• Sounds like you have too much timing in it. Take some timing out of it.

      • Carbon deposit’s in the combustion chamber can increase the compression ratio.. I believe

        • After a few years the amount of compression in an engine decreases also, since more of it gets past the rings, and down into the crankcase past the piston. This is lost power, and also makes the oil dirty faster. The carbon in the engine gets red-hot on the edges and lights the fuel before TDC, and makes ‘knock’ or ‘ping’. THAT’S why someone may need higher octane in an older engine that used regular when it was new. Get rid of the carbon that causes ping, and you can use regular again. Also, reducing timing advance can sometimes, but not always reduce ping in an engine that has no carbon buildup, if the compression ratio will allow it, but it always means lower power output at higher RPM, since no knock is there because of the decreased time between the spark, and the piston reaching TDC, after which there can be no ping as the piston passes TDC, and does not further compress the air/fuel to detonation. The heat also increases with compression, which is what really gets the fuel/air mix to light off after the spark. That’s why an engine will not start if minimum compression ratios are not achieved. Also of course, if the fuel is bad for the setup.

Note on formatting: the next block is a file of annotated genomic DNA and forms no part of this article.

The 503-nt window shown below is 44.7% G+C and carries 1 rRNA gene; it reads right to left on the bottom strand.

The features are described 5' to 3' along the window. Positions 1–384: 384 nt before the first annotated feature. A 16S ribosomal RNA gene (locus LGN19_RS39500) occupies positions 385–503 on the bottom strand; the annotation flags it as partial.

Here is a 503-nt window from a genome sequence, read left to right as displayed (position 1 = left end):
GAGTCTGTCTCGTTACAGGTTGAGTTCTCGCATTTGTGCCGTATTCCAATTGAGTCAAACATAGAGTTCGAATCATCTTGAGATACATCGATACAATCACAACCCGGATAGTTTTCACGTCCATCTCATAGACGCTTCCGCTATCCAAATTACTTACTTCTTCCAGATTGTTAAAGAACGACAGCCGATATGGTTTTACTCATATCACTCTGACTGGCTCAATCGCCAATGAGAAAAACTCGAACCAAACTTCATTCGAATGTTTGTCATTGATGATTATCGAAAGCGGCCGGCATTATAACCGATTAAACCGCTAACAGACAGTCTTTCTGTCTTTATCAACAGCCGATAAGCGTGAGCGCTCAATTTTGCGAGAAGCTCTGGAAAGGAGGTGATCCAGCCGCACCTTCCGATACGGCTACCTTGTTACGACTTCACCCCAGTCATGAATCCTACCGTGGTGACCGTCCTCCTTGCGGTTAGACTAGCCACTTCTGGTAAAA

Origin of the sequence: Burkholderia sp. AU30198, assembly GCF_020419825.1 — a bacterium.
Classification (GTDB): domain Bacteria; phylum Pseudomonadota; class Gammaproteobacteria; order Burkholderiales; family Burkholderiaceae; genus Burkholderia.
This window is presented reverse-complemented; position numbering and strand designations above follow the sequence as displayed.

3. Dave S. – You sir, are correct. That is why less alcohol, which is less volatile and lower energy than gasoline, is added to fuel to raise its Octane.

    When I read an article such as this, with such glaring technical errors regarding things I do know, I consider the entire article suspect and won’t trust it to be correct regarding things I don’t know.